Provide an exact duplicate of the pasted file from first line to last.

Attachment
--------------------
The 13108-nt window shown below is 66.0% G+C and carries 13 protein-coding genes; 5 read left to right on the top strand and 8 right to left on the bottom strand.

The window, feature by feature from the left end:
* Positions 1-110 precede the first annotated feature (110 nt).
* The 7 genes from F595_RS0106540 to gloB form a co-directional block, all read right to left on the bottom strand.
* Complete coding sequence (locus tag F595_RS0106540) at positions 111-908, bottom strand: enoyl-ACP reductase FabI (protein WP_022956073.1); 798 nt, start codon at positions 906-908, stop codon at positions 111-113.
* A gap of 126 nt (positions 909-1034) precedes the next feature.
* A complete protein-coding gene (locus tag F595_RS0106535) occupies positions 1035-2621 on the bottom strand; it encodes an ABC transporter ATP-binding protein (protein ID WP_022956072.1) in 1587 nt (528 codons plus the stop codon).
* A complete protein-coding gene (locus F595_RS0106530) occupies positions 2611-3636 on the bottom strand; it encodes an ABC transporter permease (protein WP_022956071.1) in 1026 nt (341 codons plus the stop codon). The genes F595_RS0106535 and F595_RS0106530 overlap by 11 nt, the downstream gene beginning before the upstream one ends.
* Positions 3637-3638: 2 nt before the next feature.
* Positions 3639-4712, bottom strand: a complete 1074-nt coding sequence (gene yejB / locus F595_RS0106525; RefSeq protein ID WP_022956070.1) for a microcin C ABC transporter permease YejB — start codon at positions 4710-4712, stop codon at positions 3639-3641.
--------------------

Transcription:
The 13108-nt window shown below is 66.0% G+C and carries 13 protein-coding genes; 5 read left to right on the top strand and 8 right to left on the bottom strand.

The window, feature by feature from the left end:
* Positions 1-110 precede the first annotated feature (110 nt).
* The 7 genes from F595_RS0106540 to gloB form a co-directional block, all read right to left on the bottom strand.
* Complete coding sequence (locus tag F595_RS0106540) at positions 111-908, bottom strand: enoyl-ACP reductase FabI (protein WP_022956073.1); 798 nt, start codon at positions 906-908, stop codon at positions 111-113.
* A gap of 126 nt (positions 909-1034) precedes the next feature.
* A complete protein-coding gene (locus tag F595_RS0106535) occupies positions 1035-2621 on the bottom strand; it encodes an ABC transporter ATP-binding protein (protein ID WP_022956072.1) in 1587 nt (528 codons plus the stop codon).
* A complete protein-coding gene (locus F595_RS0106530) occupies positions 2611-3636 on the bottom strand; it encodes an ABC transporter permease (protein WP_022956071.1) in 1026 nt (341 codons plus the stop codon). The genes F595_RS0106535 and F595_RS0106530 overlap by 11 nt, the downstream gene beginning before the upstream one ends.
* Positions 3637-3638: 2 nt before the next feature.
* Positions 3639-4712, bottom strand: a complete 1074-nt coding sequence (gene yejB / locus F595_RS0106525; RefSeq protein ID WP_022956070.1) for a microcin C ABC transporter permease YejB — start codon at positions 4710-4712, stop codon at positions 3639-3641.